By Paul Sandle
LONDON (Reuters) - Broadband providers Sky and TalkTalk have called on Britain's telecoms regulator to break up BT, the market leader whose network they rely on, in the biggest review of the sector for a decade.
BT's rivals have stepped up their charge against the country's dominant fixed-line group ever since it announced its planned acquisition of EE, Britain's biggest mobile operator, at the end of last year.
Regulator Ofcom said on Thursday it would examine a range of issues including whether there was enough competition in a market that has seen rapid change in recent years.
Its first major review of the market, which concluded in 2005, resulted in BT opening its network to competitors on equal terms to offer phone and broadband services to consumers. Ten years on, its rivals want Ofcom to go further by forcing BT to spin off its infrastructure business Openreach.
"There is no case for structural separation, with the UK leading the EU's five biggest economies for superfast broadband," BT said in response.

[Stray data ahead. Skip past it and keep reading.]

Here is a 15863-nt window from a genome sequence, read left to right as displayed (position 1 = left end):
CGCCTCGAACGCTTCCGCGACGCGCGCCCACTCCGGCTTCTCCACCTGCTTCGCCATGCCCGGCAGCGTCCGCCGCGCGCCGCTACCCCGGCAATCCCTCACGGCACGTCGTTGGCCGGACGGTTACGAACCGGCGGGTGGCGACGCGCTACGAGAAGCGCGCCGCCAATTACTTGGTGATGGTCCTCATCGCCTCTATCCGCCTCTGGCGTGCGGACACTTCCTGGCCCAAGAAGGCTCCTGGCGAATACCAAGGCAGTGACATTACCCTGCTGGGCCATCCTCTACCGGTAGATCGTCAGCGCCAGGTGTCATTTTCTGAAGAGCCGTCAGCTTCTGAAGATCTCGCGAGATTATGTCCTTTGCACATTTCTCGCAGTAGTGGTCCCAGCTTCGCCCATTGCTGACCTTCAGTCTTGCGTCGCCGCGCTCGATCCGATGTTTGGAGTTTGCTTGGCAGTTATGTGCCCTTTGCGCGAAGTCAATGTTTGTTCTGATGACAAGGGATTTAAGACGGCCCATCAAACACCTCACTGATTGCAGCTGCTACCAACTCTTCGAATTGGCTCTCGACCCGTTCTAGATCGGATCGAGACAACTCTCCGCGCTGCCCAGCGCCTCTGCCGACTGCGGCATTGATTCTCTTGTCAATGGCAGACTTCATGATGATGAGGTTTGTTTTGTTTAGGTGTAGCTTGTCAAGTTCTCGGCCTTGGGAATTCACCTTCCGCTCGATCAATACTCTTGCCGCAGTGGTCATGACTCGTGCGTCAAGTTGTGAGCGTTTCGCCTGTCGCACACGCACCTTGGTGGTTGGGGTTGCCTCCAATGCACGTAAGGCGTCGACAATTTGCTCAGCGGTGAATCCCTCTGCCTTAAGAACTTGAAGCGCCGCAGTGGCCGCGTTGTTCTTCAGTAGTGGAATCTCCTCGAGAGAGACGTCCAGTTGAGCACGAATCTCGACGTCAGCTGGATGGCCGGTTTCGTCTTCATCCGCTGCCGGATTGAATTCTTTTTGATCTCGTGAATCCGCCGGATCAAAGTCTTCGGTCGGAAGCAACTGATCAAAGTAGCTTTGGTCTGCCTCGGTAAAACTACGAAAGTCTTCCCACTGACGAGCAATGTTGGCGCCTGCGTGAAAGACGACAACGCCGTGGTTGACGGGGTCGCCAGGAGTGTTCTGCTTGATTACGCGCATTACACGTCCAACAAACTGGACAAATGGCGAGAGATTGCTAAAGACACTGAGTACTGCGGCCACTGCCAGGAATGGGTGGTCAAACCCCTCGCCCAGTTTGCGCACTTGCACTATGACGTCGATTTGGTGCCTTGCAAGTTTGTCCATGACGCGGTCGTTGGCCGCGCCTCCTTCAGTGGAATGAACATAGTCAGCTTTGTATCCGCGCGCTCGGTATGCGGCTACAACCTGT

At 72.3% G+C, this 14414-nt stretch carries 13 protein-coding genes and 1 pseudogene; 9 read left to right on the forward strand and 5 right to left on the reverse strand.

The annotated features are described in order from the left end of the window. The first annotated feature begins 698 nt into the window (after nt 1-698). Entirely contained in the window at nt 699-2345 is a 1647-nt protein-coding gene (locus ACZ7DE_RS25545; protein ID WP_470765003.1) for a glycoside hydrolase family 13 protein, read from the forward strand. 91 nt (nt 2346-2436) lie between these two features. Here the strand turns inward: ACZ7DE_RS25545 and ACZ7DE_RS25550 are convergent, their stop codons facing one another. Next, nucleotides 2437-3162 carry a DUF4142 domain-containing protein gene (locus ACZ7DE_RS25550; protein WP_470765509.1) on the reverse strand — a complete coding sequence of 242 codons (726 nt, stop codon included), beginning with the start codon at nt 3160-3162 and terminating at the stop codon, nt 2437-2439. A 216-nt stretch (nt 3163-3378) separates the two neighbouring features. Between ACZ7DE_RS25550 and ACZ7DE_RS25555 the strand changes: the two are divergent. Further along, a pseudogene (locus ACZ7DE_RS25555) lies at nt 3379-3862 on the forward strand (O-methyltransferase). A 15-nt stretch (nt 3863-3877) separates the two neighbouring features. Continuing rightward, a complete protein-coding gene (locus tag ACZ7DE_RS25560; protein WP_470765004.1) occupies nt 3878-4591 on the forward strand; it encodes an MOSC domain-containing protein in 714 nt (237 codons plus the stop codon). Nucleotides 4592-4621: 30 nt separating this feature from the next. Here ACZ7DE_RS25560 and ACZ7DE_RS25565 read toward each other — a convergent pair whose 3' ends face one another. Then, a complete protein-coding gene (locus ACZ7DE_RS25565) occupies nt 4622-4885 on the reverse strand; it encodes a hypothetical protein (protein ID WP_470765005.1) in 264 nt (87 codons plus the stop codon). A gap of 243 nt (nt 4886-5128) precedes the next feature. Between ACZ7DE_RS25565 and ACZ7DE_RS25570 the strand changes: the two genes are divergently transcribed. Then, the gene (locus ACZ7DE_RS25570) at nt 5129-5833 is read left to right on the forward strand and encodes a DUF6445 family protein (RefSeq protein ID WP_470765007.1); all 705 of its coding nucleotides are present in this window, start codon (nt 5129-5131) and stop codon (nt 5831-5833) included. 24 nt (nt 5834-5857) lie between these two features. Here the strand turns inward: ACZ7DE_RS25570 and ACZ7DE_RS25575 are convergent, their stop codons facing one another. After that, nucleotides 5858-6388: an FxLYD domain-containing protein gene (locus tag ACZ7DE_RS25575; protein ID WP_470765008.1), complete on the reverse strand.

"The current Openreach model has served the UK very well resulting in high levels of investment, intense retail competition, very high levels of coverage and take up and low prices."
Sky said the structural separation of Britain's only nationwide broadband infrastructure would create a sustainable industry that would encourage investment, widen access and deliver lower prices for customers.
"Ofcom must now take the opportunity to address Openreach’s conflict of interest as a subsidiary of BT or risk extending the problems that are affecting the industry and its customers today," Sky Chief Executive Jeremy Darroch said.
TalkTalk said it was increasingly clear the current market structure was not fit for purpose, and BT's proposed acquisition of EE would only make a bad situation worse.
"It will further starve Openreach of the focus and capital it needs and will extend BT's dominance of the market," TalkTalk Chief Executive Dido Harding said.
"The larger group will have nearly 40 percent of the entire consumer telecoms market and nearly 70 percent of the wholesale market."
(Reporting by Paul Sandle; Editing by Kate Holton and Vincent Baby)